When a individual driver likes to give permission to a third party application he or she first needs to give consent to High Mobility to share data with the respective data customer. In a second step, consent needs to be given to the OEM as well in order to allow High Mobility to use the data for the corresponding purpose.

How Drivers Experience the Consent Flow

High Mobility’s consent flow can be integrated into the app or service that is provided by the data customer. Whenever a driver initiates the approval process, he or she is forwarded via an OAuth2 url to the primary consent flow screen.

We first ask them to login on Driver or register a new account. The Driver account makes it easy to manage vehicles and the corresponding data sharing approvals that have been granted to third party services. If no account has been created yet, it can be generated on the fly by simply entering the email address and country. Before finalising the registration, users must agree with the terms of service and privacy policy statements by hitting the associated checkbox. The password will be created with help of the link listed in an email notification after the approval has been completed to not interrupt the overall flow. The next step is to set up the vehicle. If not passed by the software provider, users will need to select the brand and enter the Vehicle Identification Number (VIN) to specify which car’s information should be shared.

The next screen highlights all data points that the service provider has requested to be shared. Since the GDPR’s data minimisation principle also applies to our data customers, drivers cannot extend or limit the requested data set. After having confirmed the data points selection, the user is finally forwarded to the associated manufacturer portal (e.g. MercedesMe, FordPass, etc.). Each portal works a bit differently but usually this step involves that the driver logs him/herself into his or her own account and grants access to the bespoke data points for High Mobility. At the end, the user is redirected back to the application that has originally triggered the consent flow. Individual consent steps for each brand are documented online.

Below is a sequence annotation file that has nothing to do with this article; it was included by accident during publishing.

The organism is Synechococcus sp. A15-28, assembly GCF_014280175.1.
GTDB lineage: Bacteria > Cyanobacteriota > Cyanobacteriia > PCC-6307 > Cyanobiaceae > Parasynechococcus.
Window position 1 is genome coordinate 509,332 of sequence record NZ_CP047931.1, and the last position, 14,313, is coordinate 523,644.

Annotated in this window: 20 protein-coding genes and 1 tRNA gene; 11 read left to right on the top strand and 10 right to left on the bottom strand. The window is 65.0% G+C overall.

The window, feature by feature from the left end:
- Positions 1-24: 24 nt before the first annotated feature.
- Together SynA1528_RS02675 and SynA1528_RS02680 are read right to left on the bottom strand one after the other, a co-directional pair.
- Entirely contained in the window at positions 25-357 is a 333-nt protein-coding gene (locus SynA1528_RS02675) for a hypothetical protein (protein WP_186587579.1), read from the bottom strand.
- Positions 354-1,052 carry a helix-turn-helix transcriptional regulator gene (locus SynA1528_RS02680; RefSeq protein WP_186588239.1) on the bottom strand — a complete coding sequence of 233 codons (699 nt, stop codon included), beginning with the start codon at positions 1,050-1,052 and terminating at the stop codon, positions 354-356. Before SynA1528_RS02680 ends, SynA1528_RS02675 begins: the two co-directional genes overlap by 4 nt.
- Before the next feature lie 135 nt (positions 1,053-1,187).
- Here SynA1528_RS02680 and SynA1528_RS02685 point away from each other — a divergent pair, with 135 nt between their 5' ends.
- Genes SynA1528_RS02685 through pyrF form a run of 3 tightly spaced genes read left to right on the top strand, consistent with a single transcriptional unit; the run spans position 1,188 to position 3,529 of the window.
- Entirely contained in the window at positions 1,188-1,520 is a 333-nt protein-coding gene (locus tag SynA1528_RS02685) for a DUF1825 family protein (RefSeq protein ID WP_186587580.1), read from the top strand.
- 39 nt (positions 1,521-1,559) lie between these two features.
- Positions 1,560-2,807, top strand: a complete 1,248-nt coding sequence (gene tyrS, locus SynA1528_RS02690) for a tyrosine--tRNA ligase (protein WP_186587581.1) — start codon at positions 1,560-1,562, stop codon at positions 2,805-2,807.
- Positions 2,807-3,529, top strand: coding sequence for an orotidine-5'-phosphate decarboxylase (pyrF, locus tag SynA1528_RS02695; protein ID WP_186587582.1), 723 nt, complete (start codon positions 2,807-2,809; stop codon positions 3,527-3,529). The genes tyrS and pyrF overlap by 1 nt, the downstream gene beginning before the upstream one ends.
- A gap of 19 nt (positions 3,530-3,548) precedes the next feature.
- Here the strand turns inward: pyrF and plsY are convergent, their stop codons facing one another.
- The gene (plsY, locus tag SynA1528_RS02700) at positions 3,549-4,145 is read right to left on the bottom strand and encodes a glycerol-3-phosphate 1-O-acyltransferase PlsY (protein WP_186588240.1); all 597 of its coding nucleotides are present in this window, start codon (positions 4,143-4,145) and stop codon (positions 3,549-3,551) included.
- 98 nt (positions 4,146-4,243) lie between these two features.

How to Setup the OAuth 2.0 Consent Flow 

Before starting off, developers need to make sure that a data container has been created on our High Mobility platform. The data container represents the use case of your application and also encloses the list of data points that will be requested to be shared by the driver. If you have not created a data container yet we are recommending to revisit our first Open Dev Talk in which all necessary steps are demonstrated.

The OAuth client credentials cover the Client ID, Client Secret, Auth URI and Token URI and can be retrieved by opening the data container and navigating to the Oauth Client tab. In order to redirect the user back to the initial application you will need to put the Redirect URI for the OAuth2 callback into the corresponding field in our OAuth Client section and save changes. If you run a mobile application, feel free to utilise the associated URL-scheme for the iOS and Android operating systems.

The Auth URI can be generated by passing the parameters client_id, redirect_uri and app_id which is listed right under the title of your app container. Complementary parameters such as the brand, vin and locale can be passed as well to facilitate the process for users and skip some manual inputs accordingly. More detailed information and all other optional parameters can be checked in our official OAuth 2.0 User Consent docs.

High Mobility Open Dev Talks 

At High Mobility, we are passionate about new technology. We offer free open source tools and developer friendly documentation for any projects to be integrated smoothly. More than 800 developers and product managers have already signed up for our moderated community platform and we are hosting connected car competitions for your innovative, connected car ideas. 

In our free monthly, 30-minute Open Dev Talk online session we are explaining exciting connected car related topics in 15 minutes and dedicate the rest of the time to your questions and ideas.